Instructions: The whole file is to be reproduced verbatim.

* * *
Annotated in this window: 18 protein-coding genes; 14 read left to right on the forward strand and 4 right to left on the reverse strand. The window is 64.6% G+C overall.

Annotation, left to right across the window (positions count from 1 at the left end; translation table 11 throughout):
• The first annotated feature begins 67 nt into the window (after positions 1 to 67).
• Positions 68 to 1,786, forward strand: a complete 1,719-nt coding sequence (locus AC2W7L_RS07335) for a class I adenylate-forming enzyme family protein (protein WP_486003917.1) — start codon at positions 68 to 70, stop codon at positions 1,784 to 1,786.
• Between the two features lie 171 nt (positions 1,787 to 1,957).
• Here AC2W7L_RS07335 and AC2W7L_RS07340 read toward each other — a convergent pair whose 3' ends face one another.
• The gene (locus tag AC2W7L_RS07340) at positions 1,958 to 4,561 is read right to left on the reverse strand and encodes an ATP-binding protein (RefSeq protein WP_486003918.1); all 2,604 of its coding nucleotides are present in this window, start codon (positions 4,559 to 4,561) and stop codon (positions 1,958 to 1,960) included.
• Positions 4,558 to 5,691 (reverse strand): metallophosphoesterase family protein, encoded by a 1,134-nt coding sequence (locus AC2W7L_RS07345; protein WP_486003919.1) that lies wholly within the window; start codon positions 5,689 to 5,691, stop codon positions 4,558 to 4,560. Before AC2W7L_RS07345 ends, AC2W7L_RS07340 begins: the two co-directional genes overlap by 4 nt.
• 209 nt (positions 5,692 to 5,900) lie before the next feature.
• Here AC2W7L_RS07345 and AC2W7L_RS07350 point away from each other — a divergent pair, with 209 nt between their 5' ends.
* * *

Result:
Annotated in this window: 18 protein-coding genes; 14 read left to right on the forward strand and 4 right to left on the reverse strand. The window is 64.6% G+C overall.

Annotation, left to right across the window (positions count from 1 at the left end; translation table 11 throughout):
• The first annotated feature begins 67 nt into the window (after positions 1 to 67).
• Positions 68 to 1,786, forward strand: a complete 1,719-nt coding sequence (locus AC2W7L_RS07335) for a class I adenylate-forming enzyme family protein (protein WP_486003917.1) — start codon at positions 68 to 70, stop codon at positions 1,784 to 1,786.
• Between the two features lie 171 nt (positions 1,787 to 1,957).
• Here AC2W7L_RS07335 and AC2W7L_RS07340 read toward each other — a convergent pair whose 3' ends face one another.
• The gene (locus tag AC2W7L_RS07340) at positions 1,958 to 4,561 is read right to left on the reverse strand and encodes an ATP-binding protein (RefSeq protein WP_486003918.1); all 2,604 of its coding nucleotides are present in this window, start codon (positions 4,559 to 4,561) and stop codon (positions 1,958 to 1,960) included.
• Positions 4,558 to 5,691 (reverse strand): metallophosphoesterase family protein, encoded by a 1,134-nt coding sequence (locus AC2W7L_RS07345; protein WP_486003919.1) that lies wholly within the window; start codon positions 5,689 to 5,691, stop codon positions 4,558 to 4,560. Before AC2W7L_RS07345 ends, AC2W7L_RS07340 begins: the two co-directional genes overlap by 4 nt.
• 209 nt (positions 5,692 to 5,900) lie before the next feature.
• Here AC2W7L_RS07345 and AC2W7L_RS07350 point away from each other — a divergent pair, with 209 nt between their 5' ends.